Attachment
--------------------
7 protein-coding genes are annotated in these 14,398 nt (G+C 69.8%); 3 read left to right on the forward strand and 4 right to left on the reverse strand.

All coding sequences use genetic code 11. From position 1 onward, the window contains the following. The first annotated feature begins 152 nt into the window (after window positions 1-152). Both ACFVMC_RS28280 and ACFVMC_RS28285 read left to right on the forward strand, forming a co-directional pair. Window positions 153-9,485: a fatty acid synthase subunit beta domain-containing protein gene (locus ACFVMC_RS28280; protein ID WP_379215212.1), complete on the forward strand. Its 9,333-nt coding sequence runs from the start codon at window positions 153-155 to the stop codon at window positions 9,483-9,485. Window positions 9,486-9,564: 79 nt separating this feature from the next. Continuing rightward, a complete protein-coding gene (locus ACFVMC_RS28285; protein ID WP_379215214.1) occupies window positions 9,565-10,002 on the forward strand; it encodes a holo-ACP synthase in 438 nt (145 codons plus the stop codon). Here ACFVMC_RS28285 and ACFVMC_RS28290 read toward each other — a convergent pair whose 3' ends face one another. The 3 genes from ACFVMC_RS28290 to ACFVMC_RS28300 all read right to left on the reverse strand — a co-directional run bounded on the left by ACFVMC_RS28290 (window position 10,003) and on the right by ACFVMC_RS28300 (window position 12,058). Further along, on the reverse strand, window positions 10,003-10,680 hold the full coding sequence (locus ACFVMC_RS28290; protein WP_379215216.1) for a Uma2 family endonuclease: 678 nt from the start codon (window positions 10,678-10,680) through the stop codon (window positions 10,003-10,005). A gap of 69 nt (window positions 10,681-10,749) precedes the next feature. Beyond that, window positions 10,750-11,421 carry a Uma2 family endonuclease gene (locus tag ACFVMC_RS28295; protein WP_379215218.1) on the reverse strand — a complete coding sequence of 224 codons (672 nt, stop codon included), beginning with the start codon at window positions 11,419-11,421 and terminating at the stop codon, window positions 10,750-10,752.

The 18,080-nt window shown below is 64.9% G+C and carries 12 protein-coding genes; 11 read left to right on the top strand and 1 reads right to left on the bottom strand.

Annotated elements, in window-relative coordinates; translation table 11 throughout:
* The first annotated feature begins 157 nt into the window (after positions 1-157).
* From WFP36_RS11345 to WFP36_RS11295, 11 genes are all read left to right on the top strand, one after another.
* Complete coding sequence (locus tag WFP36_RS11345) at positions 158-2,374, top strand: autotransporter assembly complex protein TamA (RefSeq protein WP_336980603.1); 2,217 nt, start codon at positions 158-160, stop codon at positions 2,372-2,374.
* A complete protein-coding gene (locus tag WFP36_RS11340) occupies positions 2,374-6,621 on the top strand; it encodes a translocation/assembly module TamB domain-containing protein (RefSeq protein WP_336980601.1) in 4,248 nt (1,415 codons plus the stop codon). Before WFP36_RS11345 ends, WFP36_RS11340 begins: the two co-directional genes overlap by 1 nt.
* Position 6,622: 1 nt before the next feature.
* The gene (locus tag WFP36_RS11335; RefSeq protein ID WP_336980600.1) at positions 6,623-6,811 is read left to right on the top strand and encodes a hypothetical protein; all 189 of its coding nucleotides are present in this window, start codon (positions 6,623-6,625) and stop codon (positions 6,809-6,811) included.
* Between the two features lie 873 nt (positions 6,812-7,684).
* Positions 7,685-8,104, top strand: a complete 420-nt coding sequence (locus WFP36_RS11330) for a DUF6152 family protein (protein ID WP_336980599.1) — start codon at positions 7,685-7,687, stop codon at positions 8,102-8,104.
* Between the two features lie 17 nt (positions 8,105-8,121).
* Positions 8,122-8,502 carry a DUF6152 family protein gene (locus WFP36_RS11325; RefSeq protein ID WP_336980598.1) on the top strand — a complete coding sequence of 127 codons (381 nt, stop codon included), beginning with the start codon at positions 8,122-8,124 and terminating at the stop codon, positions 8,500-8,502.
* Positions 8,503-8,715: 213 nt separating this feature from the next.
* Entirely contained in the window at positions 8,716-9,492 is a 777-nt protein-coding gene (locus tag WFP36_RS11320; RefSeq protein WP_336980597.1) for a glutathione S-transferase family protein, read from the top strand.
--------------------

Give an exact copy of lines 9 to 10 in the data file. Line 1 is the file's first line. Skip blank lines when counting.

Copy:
* Position 6,622: 1 nt before the next feature.
* The gene (locus tag WFP36_RS11335; RefSeq protein ID WP_336980600.1) at positions 6,623-6,811 is read left to right on the top strand and encodes a hypothetical protein; all 189 of its coding nucleotides are present in this window, start codon (positions 6,623-6,625) and stop codon (positions 6,809-6,811) included.